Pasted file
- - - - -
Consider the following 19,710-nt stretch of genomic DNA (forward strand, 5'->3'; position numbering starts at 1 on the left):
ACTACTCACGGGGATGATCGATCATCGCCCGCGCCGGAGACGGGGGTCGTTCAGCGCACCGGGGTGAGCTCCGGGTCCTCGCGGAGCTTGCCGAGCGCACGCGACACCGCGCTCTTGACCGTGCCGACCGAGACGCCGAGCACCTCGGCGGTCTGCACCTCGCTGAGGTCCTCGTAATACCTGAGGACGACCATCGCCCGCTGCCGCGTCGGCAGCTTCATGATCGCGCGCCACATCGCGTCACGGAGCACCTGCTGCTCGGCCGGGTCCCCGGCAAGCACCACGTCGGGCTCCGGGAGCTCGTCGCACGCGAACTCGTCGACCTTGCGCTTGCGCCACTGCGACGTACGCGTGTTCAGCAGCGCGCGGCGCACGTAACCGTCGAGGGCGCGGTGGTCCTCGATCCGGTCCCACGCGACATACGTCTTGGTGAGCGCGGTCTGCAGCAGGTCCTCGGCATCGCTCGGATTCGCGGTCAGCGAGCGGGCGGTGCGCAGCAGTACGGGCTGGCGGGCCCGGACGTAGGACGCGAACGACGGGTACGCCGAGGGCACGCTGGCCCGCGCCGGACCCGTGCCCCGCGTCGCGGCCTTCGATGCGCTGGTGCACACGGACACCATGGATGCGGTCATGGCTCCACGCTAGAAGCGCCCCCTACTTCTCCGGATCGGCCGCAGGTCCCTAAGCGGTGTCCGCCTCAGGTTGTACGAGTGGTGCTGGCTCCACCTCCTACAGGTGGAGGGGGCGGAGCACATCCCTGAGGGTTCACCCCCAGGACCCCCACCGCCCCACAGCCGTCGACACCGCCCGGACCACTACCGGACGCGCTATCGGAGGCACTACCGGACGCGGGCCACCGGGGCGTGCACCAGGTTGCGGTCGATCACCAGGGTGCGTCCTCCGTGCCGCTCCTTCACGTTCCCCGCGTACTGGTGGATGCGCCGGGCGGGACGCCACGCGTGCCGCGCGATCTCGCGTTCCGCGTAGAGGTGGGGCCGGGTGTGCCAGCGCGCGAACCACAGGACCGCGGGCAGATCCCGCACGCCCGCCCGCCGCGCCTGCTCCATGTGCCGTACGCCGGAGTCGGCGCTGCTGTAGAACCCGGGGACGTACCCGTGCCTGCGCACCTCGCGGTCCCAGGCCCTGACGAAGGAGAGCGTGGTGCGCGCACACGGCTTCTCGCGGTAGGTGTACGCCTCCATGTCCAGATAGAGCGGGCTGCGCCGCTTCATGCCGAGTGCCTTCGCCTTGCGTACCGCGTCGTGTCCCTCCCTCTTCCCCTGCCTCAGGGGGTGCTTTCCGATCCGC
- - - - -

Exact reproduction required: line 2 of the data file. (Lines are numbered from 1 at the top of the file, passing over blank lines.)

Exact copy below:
ACTACTCACGGGGATGATCGATCATCGCCCGCGCCGGAGACGGGGGTCGTTCAGCGCACCGGGGTGAGCTCCGGGTCCTCGCGGAGCTTGCCGAGCGCACGCGACACCGCGCTCTTGACCGTGCCGACCGAGACGCCGAGCACCTCGGCGGTCTGCACCTCGCTGAGGTCCTCGTAATACCTGAGGACGACCATCGCCCGCTGCCGCGTCGGCAGCTTCATGATCGCGCGCCACATCGCGTCACGGAGCACCTGCTGCTCGGCCGGGTCCCCGGCAAGCACCACGTCGGGCTCCGGGAGCTCGTCGCACGCGAACTCGTCGACCTTGCGCTTGCGCCACTGCGACGTACGCGTGTTCAGCAGCGCGCGGCGCACGTAACCGTCGAGGGCGCGGTGGTCCTCGATCCGGTCCCACGCGACATACGTCTTGGTGAGCGCGGTCTGCAGCAGGTCCTCGGCATCGCTCGGATTCGCGGTCAGCGAGCGGGCGGTGCGCAGCAGTACGGGCTGGCGGGCCCGGACGTAGGACGCGAACGACGGGTACGCCGAGGGCACGCTGGCCCGCGCCGGACCCGTGCCCCGCGTCGCGGCCTTCGATGCGCTGGTGCACACGGACACCATGGATGCGGTCATGGCTCCACGCTAGAAGCGCCCCCTACTTCTCCGGATCGGCCGCAGGTCCCTAAGCGGTGTCCGCCTCAGGTTGTACGAGTGGTGCTGGCTCCACCTCCTACAGGTGGAGGGGGCGGAGCACATCCCTGAGGGTTCACCCCCAGGACCCCCACCGCCCCACAGCCGTCGACACCGCCCGGACCACTACCGGACGCGCTATCGGAGGCACTACCGGACGCGGGCCACCGGGGCGTGCACCAGGTTGCGGTCGATCACCAGGGTGCGTCCTCCGTGCCGCTCCTTCACGTTCCCCGCGTACTGGTGGATGCGCCGGGCGGGACGCCACGCGTGCCGCGCGATCTCGCGTTCCGCGTAGAGGTGGGGCCGGGTGTGCCAGCGCGCGAACCACAGGACCGCGGGCAGATCCCGCACGCCCGCCCGCCGCGCCTGCTCCATGTGCCGTACGCCGGAGTCGGCGCTGCTGTAGAACCCGGGGACGTACCCGTGCCTGCGCACCTCGCGGTCCCAGGCCCTGACGAAGGAGAGCGTGGTGCGCGCACACGGCTTCTCGCGGTAGGTGTACGCCTCCATGTCCAGATAGAGCGGGCTGCGCCGCTTCATGCCGAGTGCCTTCGCCTTGCGTACCGCGTCGTGTCCCTCCCTCTTCCCCTGCCTCAGGGGGTGCTTTCCGATCCGC